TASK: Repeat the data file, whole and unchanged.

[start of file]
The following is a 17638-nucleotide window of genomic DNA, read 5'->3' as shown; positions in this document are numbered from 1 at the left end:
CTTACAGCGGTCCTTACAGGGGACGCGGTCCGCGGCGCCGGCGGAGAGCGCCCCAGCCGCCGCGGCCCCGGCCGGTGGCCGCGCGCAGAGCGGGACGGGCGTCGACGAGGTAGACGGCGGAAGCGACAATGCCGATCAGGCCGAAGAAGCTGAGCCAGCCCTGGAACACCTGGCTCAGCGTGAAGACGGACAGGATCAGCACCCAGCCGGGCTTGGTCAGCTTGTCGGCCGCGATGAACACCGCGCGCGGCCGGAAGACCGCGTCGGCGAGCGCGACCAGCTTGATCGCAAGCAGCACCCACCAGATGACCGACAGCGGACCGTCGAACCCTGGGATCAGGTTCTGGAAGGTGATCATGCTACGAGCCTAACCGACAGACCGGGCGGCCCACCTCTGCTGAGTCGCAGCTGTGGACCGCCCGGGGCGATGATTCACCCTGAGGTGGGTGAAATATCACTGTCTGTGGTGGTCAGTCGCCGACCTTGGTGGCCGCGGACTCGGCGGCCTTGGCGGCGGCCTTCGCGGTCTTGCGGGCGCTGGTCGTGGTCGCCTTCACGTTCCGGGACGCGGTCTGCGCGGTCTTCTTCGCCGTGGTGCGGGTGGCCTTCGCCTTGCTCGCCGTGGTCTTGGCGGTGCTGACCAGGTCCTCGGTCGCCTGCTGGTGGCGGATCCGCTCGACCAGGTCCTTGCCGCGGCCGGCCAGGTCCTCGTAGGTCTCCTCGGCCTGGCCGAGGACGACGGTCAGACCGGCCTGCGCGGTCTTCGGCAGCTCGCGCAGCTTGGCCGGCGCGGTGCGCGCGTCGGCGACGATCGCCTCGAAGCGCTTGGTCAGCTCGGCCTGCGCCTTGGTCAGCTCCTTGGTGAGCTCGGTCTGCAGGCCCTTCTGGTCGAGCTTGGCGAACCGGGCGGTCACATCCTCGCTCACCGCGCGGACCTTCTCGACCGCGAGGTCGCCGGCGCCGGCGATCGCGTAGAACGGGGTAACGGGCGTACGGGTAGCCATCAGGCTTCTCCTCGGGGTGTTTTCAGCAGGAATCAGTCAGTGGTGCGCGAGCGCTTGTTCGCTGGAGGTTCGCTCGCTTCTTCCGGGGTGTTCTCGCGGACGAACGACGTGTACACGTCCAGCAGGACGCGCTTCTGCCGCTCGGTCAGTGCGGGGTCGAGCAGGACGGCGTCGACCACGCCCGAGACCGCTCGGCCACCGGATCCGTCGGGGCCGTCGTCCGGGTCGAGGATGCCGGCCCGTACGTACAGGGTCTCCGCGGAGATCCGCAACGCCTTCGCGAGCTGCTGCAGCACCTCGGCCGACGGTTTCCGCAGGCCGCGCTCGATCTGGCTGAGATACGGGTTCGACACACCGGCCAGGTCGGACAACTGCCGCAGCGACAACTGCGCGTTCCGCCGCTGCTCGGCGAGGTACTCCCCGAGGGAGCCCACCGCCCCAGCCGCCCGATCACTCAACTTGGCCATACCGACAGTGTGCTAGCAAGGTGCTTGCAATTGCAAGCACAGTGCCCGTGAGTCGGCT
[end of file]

The following is a 17638-nucleotide window of genomic DNA, read 5'->3' as shown; positions in this document are numbered from 1 at the left end:
CTTACAGCGGTCCTTACAGGGGACGCGGTCCGCGGCGCCGGCGGAGAGCGCCCCAGCCGCCGCGGCCCCGGCCGGTGGCCGCGCGCAGAGCGGGACGGGCGTCGACGAGGTAGACGGCGGAAGCGACAATGCCGATCAGGCCGAAGAAGCTGAGCCAGCCCTGGAACACCTGGCTCAGCGTGAAGACGGACAGGATCAGCACCCAGCCGGGCTTGGTCAGCTTGTCGGCCGCGATGAACACCGCGCGCGGCCGGAAGACCGCGTCGGCGAGCGCGACCAGCTTGATCGCAAGCAGCACCCACCAGATGACCGACAGCGGACCGTCGAACCCTGGGATCAGGTTCTGGAAGGTGATCATGCTACGAGCCTAACCGACAGACCGGGCGGCCCACCTCTGCTGAGTCGCAGCTGTGGACCGCCCGGGGCGATGATTCACCCTGAGGTGGGTGAAATATCACTGTCTGTGGTGGTCAGTCGCCGACCTTGGTGGCCGCGGACTCGGCGGCCTTGGCGGCGGCCTTCGCGGTCTTGCGGGCGCTGGTCGTGGTCGCCTTCACGTTCCGGGACGCGGTCTGCGCGGTCTTCTTCGCCGTGGTGCGGGTGGCCTTCGCCTTGCTCGCCGTGGTCTTGGCGGTGCTGACCAGGTCCTCGGTCGCCTGCTGGTGGCGGATCCGCTCGACCAGGTCCTTGCCGCGGCCGGCCAGGTCCTCGTAGGTCTCCTCGGCCTGGCCGAGGACGACGGTCAGACCGGCCTGCGCGGTCTTCGGCAGCTCGCGCAGCTTGGCCGGCGCGGTGCGCGCGTCGGCGACGATCGCCTCGAAGCGCTTGGTCAGCTCGGCCTGCGCCTTGGTCAGCTCCTTGGTGAGCTCGGTCTGCAGGCCCTTCTGGTCGAGCTTGGCGAACCGGGCGGTCACATCCTCGCTCACCGCGCGGACCTTCTCGACCGCGAGGTCGCCGGCGCCGGCGATCGCGTAGAACGGGGTAACGGGCGTACGGGTAGCCATCAGGCTTCTCCTCGGGGTGTTTTCAGCAGGAATCAGTCAGTGGTGCGCGAGCGCTTGTTCGCTGGAGGTTCGCTCGCTTCTTCCGGGGTGTTCTCGCGGACGAACGACGTGTACACGTCCAGCAGGACGCGCTTCTGCCGCTCGGTCAGTGCGGGGTCGAGCAGGACGGCGTCGACCACGCCCGAGACCGCTCGGCCACCGGATCCGTCGGGGCCGTCGTCCGGGTCGAGGATGCCGGCCCGTACGTACAGGGTCTCCGCGGAGATCCGCAACGCCTTCGCGAGCTGCTGCAGCACCTCGGCCGACGGTTTCCGCAGGCCGCGCTCGATCTGGCTGAGATACGGGTTCGACACACCGGCCAGGTCGGACAACTGCCGCAGCGACAACTGCGCGTTCCGCCGCTGCTCGGCGAGGTACTCCCCGAGGGAGCCCACCGCCCCAGCCGCCCGATCACTCAACTTGGCCATACCGACAGTGTGCTAGCAAGGTGCTTGCAATTGCAAGCACAGTGCCCGTGAGTCGGCT